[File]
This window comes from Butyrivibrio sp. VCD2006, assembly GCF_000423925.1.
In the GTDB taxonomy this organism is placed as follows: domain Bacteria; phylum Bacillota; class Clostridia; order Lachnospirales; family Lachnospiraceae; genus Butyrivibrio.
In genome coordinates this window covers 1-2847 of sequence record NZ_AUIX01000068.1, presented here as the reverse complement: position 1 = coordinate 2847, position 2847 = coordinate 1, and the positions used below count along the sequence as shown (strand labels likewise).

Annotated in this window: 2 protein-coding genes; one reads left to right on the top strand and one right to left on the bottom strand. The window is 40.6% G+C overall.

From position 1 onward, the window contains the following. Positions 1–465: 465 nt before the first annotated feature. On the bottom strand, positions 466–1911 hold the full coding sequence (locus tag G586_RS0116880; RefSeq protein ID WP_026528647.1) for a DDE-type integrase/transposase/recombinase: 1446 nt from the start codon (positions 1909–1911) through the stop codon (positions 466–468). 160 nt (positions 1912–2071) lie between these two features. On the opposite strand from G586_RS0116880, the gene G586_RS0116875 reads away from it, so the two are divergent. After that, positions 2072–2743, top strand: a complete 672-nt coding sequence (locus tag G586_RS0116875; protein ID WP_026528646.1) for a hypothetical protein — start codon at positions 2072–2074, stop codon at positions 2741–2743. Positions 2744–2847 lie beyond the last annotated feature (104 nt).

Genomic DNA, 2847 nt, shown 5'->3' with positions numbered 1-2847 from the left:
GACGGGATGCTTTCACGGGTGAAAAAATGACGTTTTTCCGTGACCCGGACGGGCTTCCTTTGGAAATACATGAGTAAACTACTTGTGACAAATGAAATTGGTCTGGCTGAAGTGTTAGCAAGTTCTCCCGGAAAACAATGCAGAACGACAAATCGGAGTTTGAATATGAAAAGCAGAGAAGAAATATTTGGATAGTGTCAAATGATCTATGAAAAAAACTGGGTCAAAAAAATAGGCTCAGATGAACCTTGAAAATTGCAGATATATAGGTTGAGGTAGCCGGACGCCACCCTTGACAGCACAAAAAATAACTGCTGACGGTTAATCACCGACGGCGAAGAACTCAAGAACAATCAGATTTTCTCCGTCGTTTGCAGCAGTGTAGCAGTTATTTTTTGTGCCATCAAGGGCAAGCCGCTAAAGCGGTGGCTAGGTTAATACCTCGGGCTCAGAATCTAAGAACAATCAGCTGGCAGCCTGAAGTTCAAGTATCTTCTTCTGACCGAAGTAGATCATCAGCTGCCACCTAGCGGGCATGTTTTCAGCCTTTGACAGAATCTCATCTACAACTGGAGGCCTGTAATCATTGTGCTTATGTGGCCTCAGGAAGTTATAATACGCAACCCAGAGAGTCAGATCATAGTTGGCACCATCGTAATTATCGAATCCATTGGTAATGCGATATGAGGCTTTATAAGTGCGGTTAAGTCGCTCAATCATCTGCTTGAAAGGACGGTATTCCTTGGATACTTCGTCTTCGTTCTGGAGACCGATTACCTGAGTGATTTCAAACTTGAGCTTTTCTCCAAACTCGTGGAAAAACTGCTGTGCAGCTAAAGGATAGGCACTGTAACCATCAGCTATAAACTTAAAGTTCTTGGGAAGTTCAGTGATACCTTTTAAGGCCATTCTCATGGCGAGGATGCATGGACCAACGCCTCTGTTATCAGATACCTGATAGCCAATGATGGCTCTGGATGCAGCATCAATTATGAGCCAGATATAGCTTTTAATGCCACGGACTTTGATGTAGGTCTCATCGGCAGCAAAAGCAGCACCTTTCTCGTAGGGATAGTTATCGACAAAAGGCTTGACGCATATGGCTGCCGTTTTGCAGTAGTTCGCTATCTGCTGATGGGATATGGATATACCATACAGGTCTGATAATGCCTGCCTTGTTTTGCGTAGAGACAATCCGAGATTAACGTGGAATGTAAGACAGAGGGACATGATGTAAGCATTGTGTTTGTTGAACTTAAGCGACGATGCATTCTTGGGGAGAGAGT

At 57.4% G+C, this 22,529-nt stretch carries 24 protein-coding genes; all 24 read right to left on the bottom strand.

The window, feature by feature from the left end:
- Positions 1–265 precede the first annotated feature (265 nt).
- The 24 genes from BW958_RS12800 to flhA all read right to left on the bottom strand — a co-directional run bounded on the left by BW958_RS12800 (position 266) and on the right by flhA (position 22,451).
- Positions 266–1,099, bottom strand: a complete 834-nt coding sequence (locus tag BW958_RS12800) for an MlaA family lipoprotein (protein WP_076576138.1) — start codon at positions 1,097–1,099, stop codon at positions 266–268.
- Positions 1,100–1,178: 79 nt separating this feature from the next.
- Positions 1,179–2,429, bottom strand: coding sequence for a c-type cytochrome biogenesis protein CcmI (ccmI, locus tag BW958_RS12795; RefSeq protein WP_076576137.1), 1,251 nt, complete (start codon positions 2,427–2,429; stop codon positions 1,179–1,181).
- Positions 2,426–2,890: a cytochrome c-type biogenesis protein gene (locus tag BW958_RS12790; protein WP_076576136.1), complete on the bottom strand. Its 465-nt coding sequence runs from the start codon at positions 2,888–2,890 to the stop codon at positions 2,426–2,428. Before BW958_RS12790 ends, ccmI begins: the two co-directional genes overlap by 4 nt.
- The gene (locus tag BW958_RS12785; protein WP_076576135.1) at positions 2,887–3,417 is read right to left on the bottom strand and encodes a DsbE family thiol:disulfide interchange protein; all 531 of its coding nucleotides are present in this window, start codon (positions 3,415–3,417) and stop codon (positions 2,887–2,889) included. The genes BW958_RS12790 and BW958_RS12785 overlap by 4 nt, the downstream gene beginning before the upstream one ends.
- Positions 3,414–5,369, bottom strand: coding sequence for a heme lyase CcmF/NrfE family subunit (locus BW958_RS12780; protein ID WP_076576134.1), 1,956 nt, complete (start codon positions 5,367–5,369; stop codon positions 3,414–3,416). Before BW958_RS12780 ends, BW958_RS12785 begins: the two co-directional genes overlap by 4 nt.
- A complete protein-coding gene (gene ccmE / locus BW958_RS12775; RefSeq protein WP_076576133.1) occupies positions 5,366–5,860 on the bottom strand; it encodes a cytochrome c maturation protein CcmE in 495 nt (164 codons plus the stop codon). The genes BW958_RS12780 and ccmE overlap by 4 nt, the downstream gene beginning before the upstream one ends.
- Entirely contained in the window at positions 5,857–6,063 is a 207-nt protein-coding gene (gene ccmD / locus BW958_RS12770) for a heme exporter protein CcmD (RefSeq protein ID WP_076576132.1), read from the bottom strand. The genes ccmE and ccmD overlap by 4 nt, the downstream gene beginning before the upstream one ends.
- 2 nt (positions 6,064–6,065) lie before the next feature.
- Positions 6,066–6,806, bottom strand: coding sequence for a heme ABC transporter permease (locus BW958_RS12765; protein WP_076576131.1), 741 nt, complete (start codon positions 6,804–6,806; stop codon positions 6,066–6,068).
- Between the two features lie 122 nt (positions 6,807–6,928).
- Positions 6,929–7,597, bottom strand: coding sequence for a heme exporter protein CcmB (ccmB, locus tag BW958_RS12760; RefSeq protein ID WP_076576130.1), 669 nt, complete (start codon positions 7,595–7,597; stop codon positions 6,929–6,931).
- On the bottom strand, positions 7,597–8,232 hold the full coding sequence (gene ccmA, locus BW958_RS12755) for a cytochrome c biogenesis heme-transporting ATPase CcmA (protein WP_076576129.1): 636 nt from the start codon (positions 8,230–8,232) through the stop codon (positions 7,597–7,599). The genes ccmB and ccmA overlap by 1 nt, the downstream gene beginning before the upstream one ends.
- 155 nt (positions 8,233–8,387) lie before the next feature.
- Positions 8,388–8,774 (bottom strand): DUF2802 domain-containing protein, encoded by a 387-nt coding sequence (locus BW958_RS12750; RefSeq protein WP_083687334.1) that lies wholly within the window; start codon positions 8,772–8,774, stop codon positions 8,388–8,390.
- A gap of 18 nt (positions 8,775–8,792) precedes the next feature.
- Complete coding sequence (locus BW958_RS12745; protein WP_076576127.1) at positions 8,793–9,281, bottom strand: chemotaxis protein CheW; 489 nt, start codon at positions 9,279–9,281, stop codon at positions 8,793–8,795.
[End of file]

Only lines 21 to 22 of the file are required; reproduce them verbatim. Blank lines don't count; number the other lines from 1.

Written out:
- Positions 6,066–6,806, bottom strand: coding sequence for a heme ABC transporter permease (locus BW958_RS12765; protein WP_076576131.1), 741 nt, complete (start codon positions 6,804–6,806; stop codon positions 6,066–6,068).
- Between the two features lie 122 nt (positions 6,807–6,928).